Even after very preterm babies have grown well into adulthood, their parents still tend to worry more about them compared to parents of full-term babies, according to a new analysis conducted by researchers at the University of Warwick and University Hospital Bonn.
According to the World Health Organization, an estimated 15 million babies are born preterm (before 37 week so of gestation) and this figure is rising. Premature birth is the number one cause of death in young children, with most preterm-related deaths occurring in babies who were born very preterm (at 31 weeks or less).
Those who survive may spend weeks or months in the hospital and may face lifelong problems such as cognitive disabilities, respiratory problems, visual and hearing problems, digestive problems, and cerebral palsy.
For the study, the researchers compared the perception of parents whose children were born very preterm with a control group born at term. They also analyzed the opinions of the children.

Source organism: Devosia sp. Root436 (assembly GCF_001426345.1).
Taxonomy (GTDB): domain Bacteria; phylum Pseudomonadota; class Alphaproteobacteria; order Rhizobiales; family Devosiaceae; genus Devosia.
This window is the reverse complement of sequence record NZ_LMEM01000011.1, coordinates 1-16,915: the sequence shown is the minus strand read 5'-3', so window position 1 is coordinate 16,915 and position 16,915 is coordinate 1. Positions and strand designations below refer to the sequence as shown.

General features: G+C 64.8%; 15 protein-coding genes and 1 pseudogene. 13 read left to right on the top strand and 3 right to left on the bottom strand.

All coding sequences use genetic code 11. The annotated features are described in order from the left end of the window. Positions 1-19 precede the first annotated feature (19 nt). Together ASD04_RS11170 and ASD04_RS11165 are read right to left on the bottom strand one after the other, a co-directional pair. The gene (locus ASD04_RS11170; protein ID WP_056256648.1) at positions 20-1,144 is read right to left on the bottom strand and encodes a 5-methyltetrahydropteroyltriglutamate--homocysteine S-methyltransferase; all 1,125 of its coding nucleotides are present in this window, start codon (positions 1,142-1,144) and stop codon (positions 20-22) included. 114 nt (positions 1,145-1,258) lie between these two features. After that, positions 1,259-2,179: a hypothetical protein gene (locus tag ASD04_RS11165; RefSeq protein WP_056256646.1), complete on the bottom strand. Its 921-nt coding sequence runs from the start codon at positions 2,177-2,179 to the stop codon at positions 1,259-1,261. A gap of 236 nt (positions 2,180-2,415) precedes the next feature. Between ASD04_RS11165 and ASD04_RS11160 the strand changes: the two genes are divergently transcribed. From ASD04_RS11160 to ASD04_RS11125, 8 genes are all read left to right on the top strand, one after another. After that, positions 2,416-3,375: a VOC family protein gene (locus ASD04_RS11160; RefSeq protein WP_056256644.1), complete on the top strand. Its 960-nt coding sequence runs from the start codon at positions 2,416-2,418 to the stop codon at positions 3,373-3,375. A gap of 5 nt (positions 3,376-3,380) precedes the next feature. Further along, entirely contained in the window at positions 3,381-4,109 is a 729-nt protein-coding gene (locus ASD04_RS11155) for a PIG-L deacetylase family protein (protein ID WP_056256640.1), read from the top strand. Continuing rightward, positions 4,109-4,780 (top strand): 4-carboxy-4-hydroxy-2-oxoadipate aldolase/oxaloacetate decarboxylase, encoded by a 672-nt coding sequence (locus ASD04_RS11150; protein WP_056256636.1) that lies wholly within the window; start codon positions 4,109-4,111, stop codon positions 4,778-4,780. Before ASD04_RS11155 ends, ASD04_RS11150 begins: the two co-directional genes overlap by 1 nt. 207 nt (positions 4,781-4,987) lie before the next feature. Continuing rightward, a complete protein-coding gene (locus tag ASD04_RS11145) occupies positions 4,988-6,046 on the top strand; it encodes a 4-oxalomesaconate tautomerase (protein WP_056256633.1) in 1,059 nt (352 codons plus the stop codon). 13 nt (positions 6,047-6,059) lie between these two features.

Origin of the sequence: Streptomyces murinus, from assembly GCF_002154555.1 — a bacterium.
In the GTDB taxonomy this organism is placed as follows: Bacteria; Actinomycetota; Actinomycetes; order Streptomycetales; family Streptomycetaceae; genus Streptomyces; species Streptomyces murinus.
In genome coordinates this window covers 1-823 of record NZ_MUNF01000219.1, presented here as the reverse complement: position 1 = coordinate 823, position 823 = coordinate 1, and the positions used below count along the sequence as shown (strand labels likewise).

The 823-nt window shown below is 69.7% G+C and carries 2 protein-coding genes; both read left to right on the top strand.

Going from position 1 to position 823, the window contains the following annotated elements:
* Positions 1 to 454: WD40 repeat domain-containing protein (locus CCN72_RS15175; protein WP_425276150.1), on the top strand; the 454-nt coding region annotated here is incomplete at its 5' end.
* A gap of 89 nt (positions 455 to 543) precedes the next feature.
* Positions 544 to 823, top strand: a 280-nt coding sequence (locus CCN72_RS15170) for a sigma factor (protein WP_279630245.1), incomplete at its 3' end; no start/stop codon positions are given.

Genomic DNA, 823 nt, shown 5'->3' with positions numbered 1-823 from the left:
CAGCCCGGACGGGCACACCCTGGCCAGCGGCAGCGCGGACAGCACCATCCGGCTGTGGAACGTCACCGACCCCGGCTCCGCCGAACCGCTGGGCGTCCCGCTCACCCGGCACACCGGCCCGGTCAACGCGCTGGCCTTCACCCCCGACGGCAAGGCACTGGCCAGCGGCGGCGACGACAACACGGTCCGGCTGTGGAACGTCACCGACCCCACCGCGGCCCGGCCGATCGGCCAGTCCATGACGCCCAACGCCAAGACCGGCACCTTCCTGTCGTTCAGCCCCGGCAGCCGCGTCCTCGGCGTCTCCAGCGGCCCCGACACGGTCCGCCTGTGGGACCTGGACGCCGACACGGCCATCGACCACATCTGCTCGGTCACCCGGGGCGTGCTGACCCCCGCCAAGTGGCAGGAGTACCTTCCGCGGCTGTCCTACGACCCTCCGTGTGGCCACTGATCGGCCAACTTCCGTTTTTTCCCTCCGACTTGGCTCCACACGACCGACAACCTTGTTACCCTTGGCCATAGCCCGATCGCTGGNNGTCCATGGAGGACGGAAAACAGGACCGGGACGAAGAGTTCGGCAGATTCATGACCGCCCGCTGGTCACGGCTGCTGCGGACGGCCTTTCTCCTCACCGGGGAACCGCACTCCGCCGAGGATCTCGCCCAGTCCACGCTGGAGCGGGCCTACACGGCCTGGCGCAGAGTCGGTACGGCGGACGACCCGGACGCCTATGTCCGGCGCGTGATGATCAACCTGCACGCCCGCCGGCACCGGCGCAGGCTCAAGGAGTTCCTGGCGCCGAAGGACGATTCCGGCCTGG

“Previous work from Canada had suggested that the health-related quality of life of preterm born individuals may decrease as they reach adulthood. However, this study found while quality of life improves for term born adults it remains lower for preterm born participants,” said first author Nicole Baumann, a doctoral student who worked with Professor Dieter Wolke at the University of Warwick’s department of psychology.
The researchers interviewed the parents of 260 individuals born very preterm or with very low birth weight, as well as the parents of 229 individuals born full term. They also interviewed the children themselves at age 13 and then as adults at age 26. The data was gathered as part of the prospective Bavarian Longitudinal Study which began in Germany in 1985.
The researchers looked at health-related issues such as vision, hearing, speech, emotion, dexterity and pain. They asked questions relating to these such as “Are you able to recognize a friend on the other side of the street?” and “Are you happy and interested in life?”
The findings revealed that adult children whose parents were more worried about them having a lower quality of life, did indeed experience more periods of unemployment, were more often the recipients of social benefits, had fewer friends, and were less likely to be with a partner.
There is a positive element to the study, however, in that the findings indicate that preterm participants don’t believe that their health-related quality of life gets worse between age 13 and 26, even though their parents believe the quality does diminish, particularly in pain and emotion.
The study is published in the journal Pediatrics.
Source: University of Warwick